In this study I have tested all possible two, three, four, and ﬁve-day close to open patterns for the T. Bond Futures market from 1978 to 1987. Three items are provided to explain the information. 1) A listing of patterns (Table A). 2) A graphic display of a pattern (Chart B). 3) A chart of June Eurodollars with examples of two of the patterns (#5:(—)), (#12:(+++)),( Chart C.) The Eurodollar chart is used in place of T. Bonds to display an actual day session open. The chart service used shows T. Bond night session opens on the daily bar chart. This study should be used in conjunction with day session opens only.
The primary objective of this study is to determine whether an intraday bias exists from open to close given the previous price pattern. A secondary objective is to define proﬁtable trading systems.
A Compaq 386 personal computer with a custom written program for system development was used to test the patterns. The program used is system-oriented, therefore, the patterns are displayed as “systems”. To determine a intraday bias, refer to the “% Proﬁtable” column on Table A. To estimate if the system is proﬁtable, refer to the “Total Proﬁt” column, also on Table A.
Table A shows, beginning with the left-hand column, the System (Pattern) Number, the Pattern, Entry, # of Trades, Percentage of Winning Trades, the Average Dollar Amount of all Winning Trades, the Average Dollar Amount of all Losing Trades, and the Total Proﬁt (Gross) before commission and slippage. In the Pattern column (+) symbolizes an up closing, (-) a down closing relative to the previous day. The exception is the sign on the far right which represents the open of that day and the point of entry for the trade.
Refer to System #5 on Table A and the ﬁrst pattern on Chart B. The pattern is two lower closes with a lower open. This is represented by three minus signs (—) on Table A in the Pattern column. Beginning from left and working right, the ﬁrst pattern on Chart B shows a daily bar with the closing price displayed. Immediately to the right of the daily bar is the closing that represents the next day’s close (lower) and is the ﬁrst minus sign in the (—) pattern. The next dash is also a lower close than the previous day and is the second minus sign in the (—) pattern. The last minus sign in the pattern (—) is the (X) on Chart B which represents the open. In summary, you have a lower close relative to the previous day followed by another lower close, followed by a lower open. In this case a long position was taken on the open of the third day and exited on the close of the third day. No stops were used in the tests.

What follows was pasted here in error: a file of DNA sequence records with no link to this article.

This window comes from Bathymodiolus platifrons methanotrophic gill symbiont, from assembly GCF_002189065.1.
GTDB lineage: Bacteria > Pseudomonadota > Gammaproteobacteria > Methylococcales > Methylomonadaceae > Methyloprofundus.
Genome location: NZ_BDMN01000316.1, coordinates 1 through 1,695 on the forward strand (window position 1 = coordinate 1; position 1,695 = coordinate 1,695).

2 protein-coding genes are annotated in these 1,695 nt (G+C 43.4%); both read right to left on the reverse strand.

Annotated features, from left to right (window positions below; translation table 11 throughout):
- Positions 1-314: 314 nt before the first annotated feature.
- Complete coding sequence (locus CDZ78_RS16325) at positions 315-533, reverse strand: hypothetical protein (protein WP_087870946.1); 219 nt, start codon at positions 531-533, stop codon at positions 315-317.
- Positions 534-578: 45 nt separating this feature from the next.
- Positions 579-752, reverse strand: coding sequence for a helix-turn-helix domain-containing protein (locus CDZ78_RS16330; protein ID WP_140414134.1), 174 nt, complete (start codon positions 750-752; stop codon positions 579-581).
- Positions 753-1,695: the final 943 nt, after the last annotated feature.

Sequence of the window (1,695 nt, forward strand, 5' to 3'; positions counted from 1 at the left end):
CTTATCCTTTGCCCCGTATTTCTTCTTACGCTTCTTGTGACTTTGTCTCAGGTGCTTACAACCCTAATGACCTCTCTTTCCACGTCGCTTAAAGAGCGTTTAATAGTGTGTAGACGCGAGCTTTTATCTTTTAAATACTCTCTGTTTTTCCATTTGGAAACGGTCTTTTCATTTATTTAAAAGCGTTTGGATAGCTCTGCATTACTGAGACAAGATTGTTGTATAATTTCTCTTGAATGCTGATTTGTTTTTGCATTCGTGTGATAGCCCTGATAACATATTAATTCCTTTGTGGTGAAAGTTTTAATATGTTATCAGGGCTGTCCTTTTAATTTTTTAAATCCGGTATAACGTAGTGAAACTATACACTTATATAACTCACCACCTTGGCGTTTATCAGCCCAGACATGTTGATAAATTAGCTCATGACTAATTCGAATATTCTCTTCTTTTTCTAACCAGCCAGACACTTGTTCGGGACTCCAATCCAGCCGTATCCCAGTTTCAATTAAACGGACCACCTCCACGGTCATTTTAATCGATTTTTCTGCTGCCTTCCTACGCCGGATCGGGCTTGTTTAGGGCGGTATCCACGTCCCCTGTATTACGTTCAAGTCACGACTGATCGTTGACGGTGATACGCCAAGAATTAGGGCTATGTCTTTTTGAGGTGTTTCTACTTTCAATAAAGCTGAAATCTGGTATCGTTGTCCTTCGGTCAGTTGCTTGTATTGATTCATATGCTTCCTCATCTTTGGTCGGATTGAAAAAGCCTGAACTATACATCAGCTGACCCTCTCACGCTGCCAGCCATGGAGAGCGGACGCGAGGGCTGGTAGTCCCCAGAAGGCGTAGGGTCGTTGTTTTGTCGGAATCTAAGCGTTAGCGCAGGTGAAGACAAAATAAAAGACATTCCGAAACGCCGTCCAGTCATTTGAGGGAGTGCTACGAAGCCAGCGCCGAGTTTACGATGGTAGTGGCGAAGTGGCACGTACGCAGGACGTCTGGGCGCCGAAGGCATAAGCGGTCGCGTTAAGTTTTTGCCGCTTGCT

The dates of entry on all possible buys after two lower closings and a lower open (#5) and all sales after two higher closings and a higher open (#12) are listed on Chart C. On the chart itself each daily bar shows the open (entry) with a dash on the left of the bar. The dash on the right of the bar is the close (exit). I conclude that a bias does exist from open to close as evidenced by many of the patterns producing 60 percent or better results. Regarding the systems, gross proﬁts are high enough on some to warrant a system trade, however, that is not the best application. Better systems do exist and I recommend further research using the most proﬁtable patterns as the focus of the research. Note patterns 5,6, 12, 13, 21, 24, 25, 29, 30, 33, 36, 44, 45, 52, and 53 all of which will provide a good start in system development.
Some practical applications are to coordinate the patterns with support/resistance angles, and trend lines. For instance, an open on an important angle of support when a strong upward bias is indicated increases the validity of the support. Watch action around the open for conﬁrmation of the bias before entering a trade. Place stops to enter just above or below the open in the direction of the bias. This should be done early in the session to anticipate early (urgent) entry on the part of market participants. Early entry usually results in a big move for the day.
The patterns can also be used to enter when a trend has been deﬁned. For example, pattern #48; a buy after three up days, a lower day, and a lower open reﬂects a strong up market with a one day counter move. The lower open provides an excellent chance for low risk entry. The objective is new highs for the move. Note the high percentage proﬁt (63%). I have observed that most of the best proﬁts in this pattern come in strong uptrends. In trading ranges it is not as proﬁtable. I do not use these systems methodically in my trading but ﬁnd them a useful starting point in system development. Increased and narrowing daily ranges can be applied successfully to the basic close/open patterns to form some very reliable systems. In fact, daily range differences relative to the previous day, or days, may be one of the most important concepts in system testing.